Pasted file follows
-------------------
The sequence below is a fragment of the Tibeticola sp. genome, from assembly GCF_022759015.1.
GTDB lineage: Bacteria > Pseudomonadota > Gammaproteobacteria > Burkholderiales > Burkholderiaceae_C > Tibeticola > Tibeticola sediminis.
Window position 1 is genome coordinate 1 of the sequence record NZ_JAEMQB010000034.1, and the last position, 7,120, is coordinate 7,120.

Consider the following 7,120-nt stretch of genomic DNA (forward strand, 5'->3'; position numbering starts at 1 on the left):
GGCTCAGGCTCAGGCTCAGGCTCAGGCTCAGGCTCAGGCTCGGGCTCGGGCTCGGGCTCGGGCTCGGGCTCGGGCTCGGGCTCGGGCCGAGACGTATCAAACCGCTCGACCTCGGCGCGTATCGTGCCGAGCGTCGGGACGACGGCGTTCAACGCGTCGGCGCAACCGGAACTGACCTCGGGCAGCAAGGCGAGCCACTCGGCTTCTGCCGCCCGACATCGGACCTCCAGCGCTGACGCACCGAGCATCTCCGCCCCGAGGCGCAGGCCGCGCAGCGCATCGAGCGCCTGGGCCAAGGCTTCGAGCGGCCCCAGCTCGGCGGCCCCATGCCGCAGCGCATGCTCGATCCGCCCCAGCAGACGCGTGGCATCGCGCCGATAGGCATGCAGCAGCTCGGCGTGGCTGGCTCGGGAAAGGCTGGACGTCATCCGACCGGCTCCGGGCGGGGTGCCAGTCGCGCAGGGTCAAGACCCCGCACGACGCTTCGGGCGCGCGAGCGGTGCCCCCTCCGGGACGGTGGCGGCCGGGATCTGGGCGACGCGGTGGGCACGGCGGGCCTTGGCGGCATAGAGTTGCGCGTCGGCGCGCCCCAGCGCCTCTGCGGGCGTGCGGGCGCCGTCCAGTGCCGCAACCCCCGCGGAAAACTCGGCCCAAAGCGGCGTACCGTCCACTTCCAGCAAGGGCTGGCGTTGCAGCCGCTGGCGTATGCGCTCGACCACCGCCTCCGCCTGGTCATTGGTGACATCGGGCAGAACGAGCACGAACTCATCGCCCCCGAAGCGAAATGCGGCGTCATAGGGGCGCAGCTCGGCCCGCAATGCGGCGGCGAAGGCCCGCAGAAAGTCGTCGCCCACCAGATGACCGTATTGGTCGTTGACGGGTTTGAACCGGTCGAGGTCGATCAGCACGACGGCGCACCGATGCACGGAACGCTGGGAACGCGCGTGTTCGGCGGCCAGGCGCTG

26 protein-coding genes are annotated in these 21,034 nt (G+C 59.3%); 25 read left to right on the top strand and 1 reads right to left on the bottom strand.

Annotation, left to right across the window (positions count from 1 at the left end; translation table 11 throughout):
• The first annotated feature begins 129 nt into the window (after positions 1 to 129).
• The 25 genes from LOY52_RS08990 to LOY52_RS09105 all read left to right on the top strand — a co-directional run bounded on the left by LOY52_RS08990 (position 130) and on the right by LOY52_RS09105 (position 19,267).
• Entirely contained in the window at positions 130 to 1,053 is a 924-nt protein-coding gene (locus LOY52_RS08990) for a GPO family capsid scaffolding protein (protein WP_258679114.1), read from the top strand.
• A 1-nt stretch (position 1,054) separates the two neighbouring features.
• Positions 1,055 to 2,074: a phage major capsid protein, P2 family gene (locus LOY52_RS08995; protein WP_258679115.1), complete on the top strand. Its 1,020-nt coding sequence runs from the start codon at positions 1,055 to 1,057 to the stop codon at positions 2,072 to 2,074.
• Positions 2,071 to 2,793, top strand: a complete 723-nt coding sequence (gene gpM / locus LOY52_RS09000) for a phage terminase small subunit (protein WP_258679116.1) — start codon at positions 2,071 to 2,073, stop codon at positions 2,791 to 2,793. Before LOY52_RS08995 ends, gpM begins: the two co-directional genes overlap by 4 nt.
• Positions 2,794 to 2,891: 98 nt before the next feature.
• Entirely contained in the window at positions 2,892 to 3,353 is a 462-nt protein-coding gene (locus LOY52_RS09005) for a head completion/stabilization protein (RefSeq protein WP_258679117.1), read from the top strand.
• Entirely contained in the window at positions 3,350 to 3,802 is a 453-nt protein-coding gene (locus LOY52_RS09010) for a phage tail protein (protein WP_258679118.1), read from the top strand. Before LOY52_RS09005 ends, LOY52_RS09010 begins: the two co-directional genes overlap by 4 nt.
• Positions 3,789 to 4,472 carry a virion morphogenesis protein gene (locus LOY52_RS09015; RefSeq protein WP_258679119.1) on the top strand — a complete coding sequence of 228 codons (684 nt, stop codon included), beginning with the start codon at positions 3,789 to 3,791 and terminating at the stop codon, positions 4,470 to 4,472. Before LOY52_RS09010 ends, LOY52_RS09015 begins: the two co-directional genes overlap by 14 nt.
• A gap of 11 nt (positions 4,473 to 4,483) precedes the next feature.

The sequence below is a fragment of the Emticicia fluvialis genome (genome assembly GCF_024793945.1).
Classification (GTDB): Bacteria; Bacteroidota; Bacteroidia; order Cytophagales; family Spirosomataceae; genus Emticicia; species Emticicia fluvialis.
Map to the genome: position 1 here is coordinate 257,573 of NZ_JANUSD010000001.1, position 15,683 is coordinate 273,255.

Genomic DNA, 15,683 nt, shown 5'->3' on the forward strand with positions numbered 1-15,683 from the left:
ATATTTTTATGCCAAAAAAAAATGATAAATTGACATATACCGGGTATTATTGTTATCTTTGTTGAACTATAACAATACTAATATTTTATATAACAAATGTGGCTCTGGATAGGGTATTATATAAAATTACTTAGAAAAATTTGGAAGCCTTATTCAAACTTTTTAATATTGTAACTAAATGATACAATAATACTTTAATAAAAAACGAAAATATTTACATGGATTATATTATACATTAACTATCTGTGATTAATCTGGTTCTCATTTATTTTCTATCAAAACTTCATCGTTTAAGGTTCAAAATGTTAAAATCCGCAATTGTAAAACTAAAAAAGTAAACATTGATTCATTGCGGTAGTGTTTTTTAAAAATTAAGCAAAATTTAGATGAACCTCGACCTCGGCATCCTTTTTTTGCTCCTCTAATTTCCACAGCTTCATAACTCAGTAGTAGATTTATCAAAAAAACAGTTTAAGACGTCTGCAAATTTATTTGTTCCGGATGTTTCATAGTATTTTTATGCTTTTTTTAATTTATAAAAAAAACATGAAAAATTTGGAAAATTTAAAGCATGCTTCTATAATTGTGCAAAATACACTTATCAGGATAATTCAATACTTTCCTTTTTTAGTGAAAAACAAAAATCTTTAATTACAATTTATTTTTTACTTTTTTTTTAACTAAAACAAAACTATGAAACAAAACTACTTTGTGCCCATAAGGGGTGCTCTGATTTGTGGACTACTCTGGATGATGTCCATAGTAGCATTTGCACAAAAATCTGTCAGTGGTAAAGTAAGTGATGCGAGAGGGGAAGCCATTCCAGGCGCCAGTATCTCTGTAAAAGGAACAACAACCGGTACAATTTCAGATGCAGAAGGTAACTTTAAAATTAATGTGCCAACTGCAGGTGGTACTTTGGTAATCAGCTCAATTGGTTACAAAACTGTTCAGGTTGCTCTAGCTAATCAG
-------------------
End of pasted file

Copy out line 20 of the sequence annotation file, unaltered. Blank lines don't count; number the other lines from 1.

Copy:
Classification (GTDB): Bacteria; Bacteroidota; Bacteroidia; order Cytophagales; family Spirosomataceae; genus Emticicia; species Emticicia fluvialis.